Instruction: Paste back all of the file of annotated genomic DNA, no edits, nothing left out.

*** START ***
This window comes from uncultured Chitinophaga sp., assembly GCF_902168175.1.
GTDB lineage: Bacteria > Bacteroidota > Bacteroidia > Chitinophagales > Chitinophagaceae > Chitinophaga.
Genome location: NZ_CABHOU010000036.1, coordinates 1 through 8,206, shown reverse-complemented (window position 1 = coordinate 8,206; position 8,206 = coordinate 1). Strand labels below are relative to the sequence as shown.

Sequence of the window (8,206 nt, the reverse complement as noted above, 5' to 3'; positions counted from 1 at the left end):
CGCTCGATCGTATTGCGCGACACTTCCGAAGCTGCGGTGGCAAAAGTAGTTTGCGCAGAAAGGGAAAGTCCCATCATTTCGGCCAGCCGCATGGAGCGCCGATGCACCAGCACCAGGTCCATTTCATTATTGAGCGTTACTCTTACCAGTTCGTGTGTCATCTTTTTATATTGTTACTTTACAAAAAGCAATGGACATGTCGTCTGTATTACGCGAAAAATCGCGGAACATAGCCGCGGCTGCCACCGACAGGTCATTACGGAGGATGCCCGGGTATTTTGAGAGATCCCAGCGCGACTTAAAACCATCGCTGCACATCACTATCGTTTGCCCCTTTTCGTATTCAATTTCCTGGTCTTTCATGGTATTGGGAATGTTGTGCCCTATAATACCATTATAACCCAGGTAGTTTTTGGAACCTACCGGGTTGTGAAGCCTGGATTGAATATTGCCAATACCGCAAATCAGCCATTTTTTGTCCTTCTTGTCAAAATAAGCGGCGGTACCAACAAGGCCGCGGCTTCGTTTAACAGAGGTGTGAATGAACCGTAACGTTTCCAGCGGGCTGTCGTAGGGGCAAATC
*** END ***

This window comes from uncultured Chitinophaga sp., assembly GCF_902168175.1.
GTDB lineage: Bacteria > Bacteroidota > Bacteroidia > Chitinophagales > Chitinophagaceae > Chitinophaga.
Genome location: NZ_CABHOU010000036.1, coordinates 1 through 8,206, shown reverse-complemented (window position 1 = coordinate 8,206; position 8,206 = coordinate 1). Strand labels below are relative to the sequence as shown.

Sequence of the window (8,206 nt, the reverse complement as noted above, 5' to 3'; positions counted from 1 at the left end):
CGCTCGATCGTATTGCGCGACACTTCCGAAGCTGCGGTGGCAAAAGTAGTTTGCGCAGAAAGGGAAAGTCCCATCATTTCGGCCAGCCGCATGGAGCGCCGATGCACCAGCACCAGGTCCATTTCATTATTGAGCGTTACTCTTACCAGTTCGTGTGTCATCTTTTTATATTGTTACTTTACAAAAAGCAATGGACATGTCGTCTGTATTACGCGAAAAATCGCGGAACATAGCCGCGGCTGCCACCGACAGGTCATTACGGAGGATGCCCGGGTATTTTGAGAGATCCCAGCGCGACTTAAAACCATCGCTGCACATCACTATCGTTTGCCCCTTTTCGTATTCAATTTCCTGGTCTTTCATGGTATTGGGAATGTTGTGCCCTATAATACCATTATAACCCAGGTAGTTTTTGGAACCTACCGGGTTGTGAAGCCTGGATTGAATATTGCCAATACCGCAAATCAGCCATTTTTTGTCCTTCTTGTCAAAATAAGCGGCGGTACCAACAAGGCCGCGGCTTCGTTTAACAGAGGTGTGAATGAACCGTAACGTTTCCAGCGGGCTGTCGTAGGGGCAAATC